“We’re all doomed!” muttered an internal voice whilst watching this thoroughly bleak yet seemingly rational animation about the fundamental incompatibility of environmentalism and the current fuel based economic paradigm.
Initially conceived as a lighthearted parody of the pro-capitalist propaganda cartoons of the 1940s and 50s, this Flash animation maintains a commitment to the juxtaposition of serious or complicated concepts with lighthearted and infantile graphic techniques; the characters are cute and inanimate materials are personified. Dermot O’Connor does his best to extend such jollity into the graphic representations of data. However when the flow of imaginative imagery inevitably runs as dry as some of the film’s subject matter, enough distraction is provided by the film’s apocalyptic overtones that criticism is effectively stifled.
Efforts are made to keep levels of panic at a low simmer. Twinkling classical music soothes the tone of the film as catastrophic statements are churned out. Similarly the female narrator’s soft delivery greatly contrasts the alarming information she imparts.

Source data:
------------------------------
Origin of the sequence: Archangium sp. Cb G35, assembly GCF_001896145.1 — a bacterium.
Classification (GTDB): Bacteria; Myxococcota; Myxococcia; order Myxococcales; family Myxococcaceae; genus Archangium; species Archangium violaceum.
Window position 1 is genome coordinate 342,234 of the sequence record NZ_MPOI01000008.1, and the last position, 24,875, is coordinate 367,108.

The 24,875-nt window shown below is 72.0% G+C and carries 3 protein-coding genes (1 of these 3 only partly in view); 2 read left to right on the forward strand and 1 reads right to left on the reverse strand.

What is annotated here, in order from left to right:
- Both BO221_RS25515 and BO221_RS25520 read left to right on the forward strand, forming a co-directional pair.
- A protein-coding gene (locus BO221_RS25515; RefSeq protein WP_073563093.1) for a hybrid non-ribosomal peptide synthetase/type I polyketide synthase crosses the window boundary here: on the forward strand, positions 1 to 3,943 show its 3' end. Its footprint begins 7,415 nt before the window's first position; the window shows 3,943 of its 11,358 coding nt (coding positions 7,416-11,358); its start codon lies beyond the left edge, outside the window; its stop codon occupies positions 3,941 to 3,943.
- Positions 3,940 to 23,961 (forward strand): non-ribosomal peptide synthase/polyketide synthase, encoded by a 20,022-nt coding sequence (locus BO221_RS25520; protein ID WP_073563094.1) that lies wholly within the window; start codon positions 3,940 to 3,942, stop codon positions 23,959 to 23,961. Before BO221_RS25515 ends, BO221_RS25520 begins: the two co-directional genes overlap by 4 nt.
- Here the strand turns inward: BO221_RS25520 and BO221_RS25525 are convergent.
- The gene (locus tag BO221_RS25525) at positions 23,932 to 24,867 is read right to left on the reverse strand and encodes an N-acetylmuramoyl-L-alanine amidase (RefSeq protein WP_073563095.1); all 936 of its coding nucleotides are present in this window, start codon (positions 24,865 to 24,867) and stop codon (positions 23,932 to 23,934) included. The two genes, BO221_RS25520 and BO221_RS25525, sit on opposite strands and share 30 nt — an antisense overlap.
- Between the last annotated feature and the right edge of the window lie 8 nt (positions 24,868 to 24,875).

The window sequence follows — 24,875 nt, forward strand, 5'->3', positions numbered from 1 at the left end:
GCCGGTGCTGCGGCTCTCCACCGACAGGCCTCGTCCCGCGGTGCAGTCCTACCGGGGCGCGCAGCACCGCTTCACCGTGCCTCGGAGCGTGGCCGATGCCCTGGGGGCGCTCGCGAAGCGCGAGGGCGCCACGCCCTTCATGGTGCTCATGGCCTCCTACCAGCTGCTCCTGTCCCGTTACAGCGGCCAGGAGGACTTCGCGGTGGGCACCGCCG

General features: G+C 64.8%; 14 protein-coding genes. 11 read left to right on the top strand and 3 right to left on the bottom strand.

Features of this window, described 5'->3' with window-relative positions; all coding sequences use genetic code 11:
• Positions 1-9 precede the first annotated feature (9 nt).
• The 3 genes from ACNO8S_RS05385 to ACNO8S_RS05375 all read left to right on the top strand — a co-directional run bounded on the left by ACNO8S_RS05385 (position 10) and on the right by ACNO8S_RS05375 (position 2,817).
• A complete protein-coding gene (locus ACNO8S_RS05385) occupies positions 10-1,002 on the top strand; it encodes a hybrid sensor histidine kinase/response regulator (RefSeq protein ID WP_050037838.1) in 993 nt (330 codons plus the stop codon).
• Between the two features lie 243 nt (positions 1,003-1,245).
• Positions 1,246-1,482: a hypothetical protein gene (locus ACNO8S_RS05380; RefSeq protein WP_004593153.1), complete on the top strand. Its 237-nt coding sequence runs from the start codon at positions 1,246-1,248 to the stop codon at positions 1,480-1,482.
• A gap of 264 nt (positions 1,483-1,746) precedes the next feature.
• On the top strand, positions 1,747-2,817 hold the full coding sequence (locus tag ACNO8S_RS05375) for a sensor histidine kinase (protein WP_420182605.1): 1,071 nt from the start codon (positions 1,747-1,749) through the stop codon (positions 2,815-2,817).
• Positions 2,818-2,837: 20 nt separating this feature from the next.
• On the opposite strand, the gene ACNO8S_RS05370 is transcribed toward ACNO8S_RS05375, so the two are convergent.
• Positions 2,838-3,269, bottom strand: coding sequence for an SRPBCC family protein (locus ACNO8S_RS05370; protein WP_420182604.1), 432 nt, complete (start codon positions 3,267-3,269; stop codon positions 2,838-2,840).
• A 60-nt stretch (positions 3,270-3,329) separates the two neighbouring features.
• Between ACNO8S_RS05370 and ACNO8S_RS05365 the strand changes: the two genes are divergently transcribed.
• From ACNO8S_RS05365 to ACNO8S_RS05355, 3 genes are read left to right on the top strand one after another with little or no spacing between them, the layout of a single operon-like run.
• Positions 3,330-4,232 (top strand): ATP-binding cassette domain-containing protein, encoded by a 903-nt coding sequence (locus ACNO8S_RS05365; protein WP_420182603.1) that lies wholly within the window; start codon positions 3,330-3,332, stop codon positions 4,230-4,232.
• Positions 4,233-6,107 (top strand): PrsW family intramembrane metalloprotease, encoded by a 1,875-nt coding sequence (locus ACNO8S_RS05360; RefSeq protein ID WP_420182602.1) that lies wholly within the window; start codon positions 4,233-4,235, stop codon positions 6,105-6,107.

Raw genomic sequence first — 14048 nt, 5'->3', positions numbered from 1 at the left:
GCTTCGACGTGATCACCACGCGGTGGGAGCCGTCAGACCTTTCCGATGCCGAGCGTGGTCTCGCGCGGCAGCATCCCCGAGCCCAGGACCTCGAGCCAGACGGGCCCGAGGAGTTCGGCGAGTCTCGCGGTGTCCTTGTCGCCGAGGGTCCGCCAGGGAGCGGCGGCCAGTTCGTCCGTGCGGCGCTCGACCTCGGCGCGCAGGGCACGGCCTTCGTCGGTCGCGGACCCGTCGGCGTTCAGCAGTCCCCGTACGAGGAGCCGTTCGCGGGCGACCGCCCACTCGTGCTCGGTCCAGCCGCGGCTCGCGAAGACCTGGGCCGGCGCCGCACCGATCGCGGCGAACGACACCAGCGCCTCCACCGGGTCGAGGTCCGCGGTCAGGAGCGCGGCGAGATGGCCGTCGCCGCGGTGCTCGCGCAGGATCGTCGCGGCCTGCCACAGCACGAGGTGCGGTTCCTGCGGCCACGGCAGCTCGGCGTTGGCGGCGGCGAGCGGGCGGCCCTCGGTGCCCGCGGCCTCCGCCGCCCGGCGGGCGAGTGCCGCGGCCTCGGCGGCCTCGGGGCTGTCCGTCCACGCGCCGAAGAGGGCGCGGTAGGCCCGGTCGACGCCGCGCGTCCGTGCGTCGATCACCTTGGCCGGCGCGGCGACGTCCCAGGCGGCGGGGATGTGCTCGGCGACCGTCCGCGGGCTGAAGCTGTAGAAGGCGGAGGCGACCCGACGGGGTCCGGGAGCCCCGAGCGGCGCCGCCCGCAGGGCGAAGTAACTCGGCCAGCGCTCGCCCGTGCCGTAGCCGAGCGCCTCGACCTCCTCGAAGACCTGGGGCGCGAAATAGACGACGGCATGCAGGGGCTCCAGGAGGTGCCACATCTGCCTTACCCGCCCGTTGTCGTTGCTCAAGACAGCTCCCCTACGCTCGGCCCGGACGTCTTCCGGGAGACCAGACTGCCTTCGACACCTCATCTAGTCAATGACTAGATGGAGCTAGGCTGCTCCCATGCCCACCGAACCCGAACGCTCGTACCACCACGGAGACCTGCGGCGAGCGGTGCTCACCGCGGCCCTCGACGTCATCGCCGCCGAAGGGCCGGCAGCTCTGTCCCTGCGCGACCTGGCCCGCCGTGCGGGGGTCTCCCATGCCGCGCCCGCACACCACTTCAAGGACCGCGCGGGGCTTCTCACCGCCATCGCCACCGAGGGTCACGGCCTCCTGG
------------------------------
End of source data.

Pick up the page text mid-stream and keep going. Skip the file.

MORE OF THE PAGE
Gradually I started to mentally add two dots above each bell shape graph that predicted decline of a resource or living standard, resulting in a stream of crude sad-face emoticons.
The Frequently Asked Questions on O’Connor’s website made for interesting reading. In this the writer/animator bitterly describes the film ‘consuming’ up to ‘three full years of personal labor’. In response to the question ‘Would you do it again if you knew how long it was going to take?’ O’Connor retorts ‘No. In the intervening years, it’s become clear that people are deeply set in their opinions, and that most of the writing/commentary/movies that are made simply reinforce existing beliefs, rather than change them. In addition, dealing with this subject is likely to have one labeled a Eugenicist/Genocidal-maniac/New World Order puppet/Illuminati/Oil-industry-shill/The AntiChrist, or worse. It would have been wiser to create a cartoon about crime-fighting squirrels with super-powers.’
Despite being sympathetic and interested in much of O’Connor’s concerns this film has an uncanny pacifying effect. Rather than a call to arms the lasting sentiment is that of inevitable doom. Readers may ask ‘why write about a project that seemed to bring down both creator and audiences.’ In response I suggest it might be a good idea to consider the worst every now and then. The blissful comfort of ignorance can be as inversely distorting as crippling paranoia. We all need a bit of doom in our lives if not just to provide perspective on the triviality of our own day-to-day soap opera or maybe even help us re-think our tangled relationships with non-renewable energy sources.